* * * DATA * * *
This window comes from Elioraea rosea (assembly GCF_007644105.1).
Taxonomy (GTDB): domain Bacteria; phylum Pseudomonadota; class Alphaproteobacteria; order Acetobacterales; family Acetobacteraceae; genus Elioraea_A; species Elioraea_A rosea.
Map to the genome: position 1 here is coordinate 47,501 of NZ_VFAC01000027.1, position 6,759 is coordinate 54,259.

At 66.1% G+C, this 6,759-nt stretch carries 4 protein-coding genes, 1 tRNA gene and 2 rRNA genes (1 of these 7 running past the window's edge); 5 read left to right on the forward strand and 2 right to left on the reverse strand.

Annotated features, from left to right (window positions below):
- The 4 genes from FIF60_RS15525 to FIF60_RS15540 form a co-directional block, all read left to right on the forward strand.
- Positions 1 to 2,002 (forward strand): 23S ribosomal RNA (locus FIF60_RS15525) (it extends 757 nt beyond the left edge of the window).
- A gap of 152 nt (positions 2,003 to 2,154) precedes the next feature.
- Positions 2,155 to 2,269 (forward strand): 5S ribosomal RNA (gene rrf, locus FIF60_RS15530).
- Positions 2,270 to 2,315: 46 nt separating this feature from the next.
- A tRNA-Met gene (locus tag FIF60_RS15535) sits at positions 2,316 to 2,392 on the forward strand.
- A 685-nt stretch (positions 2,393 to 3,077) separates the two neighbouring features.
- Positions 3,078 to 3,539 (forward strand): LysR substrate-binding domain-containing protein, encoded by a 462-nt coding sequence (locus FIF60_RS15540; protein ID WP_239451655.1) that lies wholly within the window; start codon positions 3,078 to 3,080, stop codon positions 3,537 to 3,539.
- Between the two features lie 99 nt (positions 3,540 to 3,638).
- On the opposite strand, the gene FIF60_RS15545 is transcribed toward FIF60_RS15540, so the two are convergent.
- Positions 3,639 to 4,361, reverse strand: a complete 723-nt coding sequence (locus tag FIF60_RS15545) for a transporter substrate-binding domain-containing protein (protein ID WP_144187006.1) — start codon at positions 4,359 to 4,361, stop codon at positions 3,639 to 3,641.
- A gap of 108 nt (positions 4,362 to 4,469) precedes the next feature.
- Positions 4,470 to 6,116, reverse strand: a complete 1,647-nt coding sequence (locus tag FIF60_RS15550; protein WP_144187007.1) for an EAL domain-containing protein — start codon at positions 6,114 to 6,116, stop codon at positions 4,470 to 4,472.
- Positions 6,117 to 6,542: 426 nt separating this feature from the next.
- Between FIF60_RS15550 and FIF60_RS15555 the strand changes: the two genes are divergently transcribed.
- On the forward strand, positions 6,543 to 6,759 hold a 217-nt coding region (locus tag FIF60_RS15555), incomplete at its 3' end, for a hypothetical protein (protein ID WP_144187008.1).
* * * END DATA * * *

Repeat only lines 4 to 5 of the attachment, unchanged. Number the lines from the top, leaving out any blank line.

At 66.1% G+C, this 6,759-nt stretch carries 4 protein-coding genes, 1 tRNA gene and 2 rRNA genes (1 of these 7 running past the window's edge); 5 read left to right on the forward strand and 2 right to left on the reverse strand.

Annotated features, from left to right (window positions below):